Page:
Well-meaning people would say, ‘you probably wouldn’t be able to make it as an actress as you need to look a certain way’. So I studied to be a drama teacher.” However, it was while getting a taste for teaching that Charmaine decided that teaching in schools was not her forte. “I felt I didn’t have anything to teach yet as I had gone from high school to Uni … I felt I needed to have experience in the theatre.” It was by chance while doing some physical theatre of more ‘naturalist’ training, that Charmaine found her niche. She says, “I was just not a very good actor! But with physical theatre I was way more successful, I found you are not having to pretend so much – you are physically connecting with the character.” Combined with an interest for circus training and clowning, Charmaine really found her calling. She recalls, “Clowning is where I found I could have truth on stage – it’s about being, ‘here is a version of me’. But it’s not me in all my complexity – you are taking one part of you, distilling it and amplifying it. The combination of physical theatre, circus and clown took all the theatre training I had done and made me actually be able to use it.” With some varied theatre experience under her belt, it was when Charmaine was stage and production manager for the National Circus Festival that suddenly she was surrounded by examples of people making a living out of performing.

Well-meaning people would say, ‘you probably wouldn’t be able to make it as an actress as you need to look a certain way’. So I studied to be drama teacher.”

www.stronglady.com.au


It was here, surrounded by some of the best performers in the country that something clicked … it was time for Charmaine to take the plunge and join the world of professional theatre. Her first foray into the arts was a double act called Tutti Fruitti alongside a friend. The duo performed acrobatic comedy throughout Australia, performing at shows such as Woodford, Brisbane Ekka and even at the Commonwealth Games in Melbourne. After five years of touring together including the Edinburgh Fringe Festival and Glastonbury Festival (incidentally their act was included in the BBC’s documentary celebrating 40 years of Glastonbury) Charmaine was ready to take on a new persona. She says, “For five years I was playing a cutsie, girly character in a pink, frilly bikini – that show was really about body image and that you don’t have to look a certain way to be happy with who you are. But I started asking myself, ‘What if I could say something else? What if I could be a woman and not doing slapstick … could I still be funny?’” Hence the rise and rise of Betty Brawn, The Strong Lady. Charmaine divulges, “That’s what’s always been true about my identity – I’ve always been strong, I’ve always been a sturdy kid, I’ve got my dad’s muscly legs. It was a real truth to come from.” Charmaine toured the Strong Lady as a solo artist, performing in five different languages all over the continent. She embraced the challenges of booking, travelling and performing the one-act show, “I loved the fun of booking a gig in a tiny dot on the middle of a map in Sweden thinking ‘How do I get there and back?!’”. It was an incredibly successful career, but one that could, at times, be lonely. With fortuitous timing, a UK female circus company approached Charmaine to be a fourth member to their act, an act that promoted women as strong and confident.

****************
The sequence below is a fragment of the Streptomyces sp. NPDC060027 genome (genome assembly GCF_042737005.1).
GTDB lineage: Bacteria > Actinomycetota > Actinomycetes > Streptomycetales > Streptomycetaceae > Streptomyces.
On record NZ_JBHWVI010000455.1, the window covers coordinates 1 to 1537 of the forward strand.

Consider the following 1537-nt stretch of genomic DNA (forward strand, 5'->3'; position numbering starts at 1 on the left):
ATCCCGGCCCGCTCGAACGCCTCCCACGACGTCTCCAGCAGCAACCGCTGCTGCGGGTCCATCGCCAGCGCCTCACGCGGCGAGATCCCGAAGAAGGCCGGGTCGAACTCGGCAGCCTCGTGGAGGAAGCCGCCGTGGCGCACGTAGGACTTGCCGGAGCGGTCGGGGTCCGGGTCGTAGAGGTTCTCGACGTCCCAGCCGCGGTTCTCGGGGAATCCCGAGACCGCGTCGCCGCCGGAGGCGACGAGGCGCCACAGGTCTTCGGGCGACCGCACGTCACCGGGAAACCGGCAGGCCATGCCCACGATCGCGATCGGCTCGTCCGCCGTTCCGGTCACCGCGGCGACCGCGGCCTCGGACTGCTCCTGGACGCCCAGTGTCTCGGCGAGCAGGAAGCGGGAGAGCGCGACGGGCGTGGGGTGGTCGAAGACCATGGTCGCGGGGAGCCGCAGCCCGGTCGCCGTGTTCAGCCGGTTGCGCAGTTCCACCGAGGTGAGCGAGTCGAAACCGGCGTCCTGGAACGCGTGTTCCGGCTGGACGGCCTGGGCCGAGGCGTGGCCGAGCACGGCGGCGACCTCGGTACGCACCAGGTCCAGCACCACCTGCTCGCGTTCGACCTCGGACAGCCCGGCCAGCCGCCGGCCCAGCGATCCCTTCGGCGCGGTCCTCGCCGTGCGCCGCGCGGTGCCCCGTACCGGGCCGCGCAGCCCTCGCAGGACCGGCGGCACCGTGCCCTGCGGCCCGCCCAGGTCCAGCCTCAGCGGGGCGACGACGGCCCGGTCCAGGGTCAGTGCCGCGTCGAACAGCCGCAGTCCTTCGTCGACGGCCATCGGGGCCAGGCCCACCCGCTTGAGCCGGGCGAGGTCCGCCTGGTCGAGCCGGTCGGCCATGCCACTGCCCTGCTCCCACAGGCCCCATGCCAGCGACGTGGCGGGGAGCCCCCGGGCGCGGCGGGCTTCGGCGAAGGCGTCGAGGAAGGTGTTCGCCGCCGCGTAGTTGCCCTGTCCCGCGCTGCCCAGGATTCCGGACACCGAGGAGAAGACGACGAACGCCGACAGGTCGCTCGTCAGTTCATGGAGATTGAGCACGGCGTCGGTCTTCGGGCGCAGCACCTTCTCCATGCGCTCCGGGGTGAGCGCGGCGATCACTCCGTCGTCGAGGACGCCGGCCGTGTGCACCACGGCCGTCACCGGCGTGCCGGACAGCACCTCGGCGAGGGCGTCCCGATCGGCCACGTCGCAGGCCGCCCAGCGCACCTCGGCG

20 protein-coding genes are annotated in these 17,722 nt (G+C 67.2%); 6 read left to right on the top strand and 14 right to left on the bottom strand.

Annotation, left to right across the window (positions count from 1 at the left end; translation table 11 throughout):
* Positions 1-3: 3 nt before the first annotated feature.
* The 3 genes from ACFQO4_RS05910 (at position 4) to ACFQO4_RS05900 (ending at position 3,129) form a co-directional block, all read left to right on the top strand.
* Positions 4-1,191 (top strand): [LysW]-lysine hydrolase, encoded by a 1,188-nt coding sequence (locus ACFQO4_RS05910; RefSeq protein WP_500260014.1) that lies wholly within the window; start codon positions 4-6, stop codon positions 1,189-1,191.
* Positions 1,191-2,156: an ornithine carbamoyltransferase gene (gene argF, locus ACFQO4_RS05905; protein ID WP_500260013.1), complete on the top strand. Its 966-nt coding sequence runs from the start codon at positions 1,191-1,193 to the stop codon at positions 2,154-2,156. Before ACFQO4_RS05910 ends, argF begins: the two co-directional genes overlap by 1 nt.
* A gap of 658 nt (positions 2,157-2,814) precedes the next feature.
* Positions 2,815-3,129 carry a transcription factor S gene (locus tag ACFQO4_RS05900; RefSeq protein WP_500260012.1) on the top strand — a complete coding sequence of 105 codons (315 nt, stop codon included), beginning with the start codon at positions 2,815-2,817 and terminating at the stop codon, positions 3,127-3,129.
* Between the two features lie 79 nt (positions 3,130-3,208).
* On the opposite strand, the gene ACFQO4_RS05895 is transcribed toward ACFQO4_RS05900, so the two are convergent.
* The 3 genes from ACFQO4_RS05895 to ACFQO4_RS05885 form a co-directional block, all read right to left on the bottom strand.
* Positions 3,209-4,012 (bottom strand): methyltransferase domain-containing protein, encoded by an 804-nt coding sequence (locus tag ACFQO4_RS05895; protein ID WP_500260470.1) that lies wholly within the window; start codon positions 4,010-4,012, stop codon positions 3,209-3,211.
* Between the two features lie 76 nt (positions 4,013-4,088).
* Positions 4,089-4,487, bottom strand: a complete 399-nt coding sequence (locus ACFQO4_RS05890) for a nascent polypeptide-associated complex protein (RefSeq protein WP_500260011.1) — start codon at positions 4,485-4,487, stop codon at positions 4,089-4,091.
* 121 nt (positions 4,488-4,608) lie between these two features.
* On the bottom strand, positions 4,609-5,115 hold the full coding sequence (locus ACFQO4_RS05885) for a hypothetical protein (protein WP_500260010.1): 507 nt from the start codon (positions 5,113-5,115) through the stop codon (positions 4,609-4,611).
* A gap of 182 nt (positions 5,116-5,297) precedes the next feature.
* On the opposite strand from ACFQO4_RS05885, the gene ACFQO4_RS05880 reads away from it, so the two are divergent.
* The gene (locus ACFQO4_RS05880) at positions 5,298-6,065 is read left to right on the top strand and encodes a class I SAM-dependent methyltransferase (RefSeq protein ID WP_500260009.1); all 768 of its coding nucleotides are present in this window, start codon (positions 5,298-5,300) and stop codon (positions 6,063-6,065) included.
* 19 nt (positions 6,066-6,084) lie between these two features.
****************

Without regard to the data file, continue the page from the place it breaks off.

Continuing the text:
The ensemble toured much of 2012 together performing double acrobatics (when I ask what double acrobatics is, Charmaine explains, “It’s humans doing balance together … like when someone runs at you and you do a flip.” As you do …). With a renewed energy for working as a team, Charmaine also joined with ‘Mario Queen of the Circus’ for a short time (she admits her “favourite act so far”) but still hadn’t lost the spark for her own solo show, so returned to touring, now finding herself back on the Sunshine Coast … for the summer anyway. She reflects on her career so far, “I’m kind of where I was aiming – there is still more I want to do and where I want to go. But now I am doing the European summer, then back home here doing some corporate stuff. Sometimes I wonder how I got here. But you just take one step at a time. I feel so, so, lucky to have made a career out of performing.” When I ask how she feels when she is standing in front of an audience in the middle of a stage, Charmaine says, “I feel at home. I tour so much and that is the only consistent thing in my life! [On stage] there is no space for anything in your head other than right now. It’s like saying, ‘This is me and I’m open and exposed’. Ironically, I feel really safe with it.” “I feel really quite content with life right now – I feel really lucky that I’ve met the people I’ve met and had support from a lot of different people – they’ve given me direction, a leg up,” she reflects. And lastly, I ask Charmaine if she will ever hang up her travelling hat and settle in one place. She puts it simply, “If I ever stopped moving, the people I count as my closest friends are spread all over the planet and I wouldn’t be able to see them … I live in the world.” And what a lucky world indeed.

The Strong Lady Show Betty Brawn delights audiences around the world, from families in the morning through to late night adult audiences with champagne in hand. This theatrically-trained strong lady brings the sideshow to town, delivering her incredible stunts, not in the brutish style of a Strongman, but with the elegance of a true Strong Lady. The Strong Lady show is available as a 30-minute outdoor show or variety / gala / corporate acts of five to 25 minutes. The show has been a joyful, explosive and exciting addition to events through Europe, Canada, Australia and New Zealand since it debuted in 2005. You will laugh, gasp and walk away smiling from this whole-hearted celebration of femininity and strength. For bookings visit the website or phone 0451 093 134.

For more information visit www.stronglady.com.au

All Woman - The Strong Lady, Charmaine Childs  

She’s feminine, elegant and graceful … and she can lift two grown men. Charmaine Childs is the Strong Lady’. Read about her spectacular one-...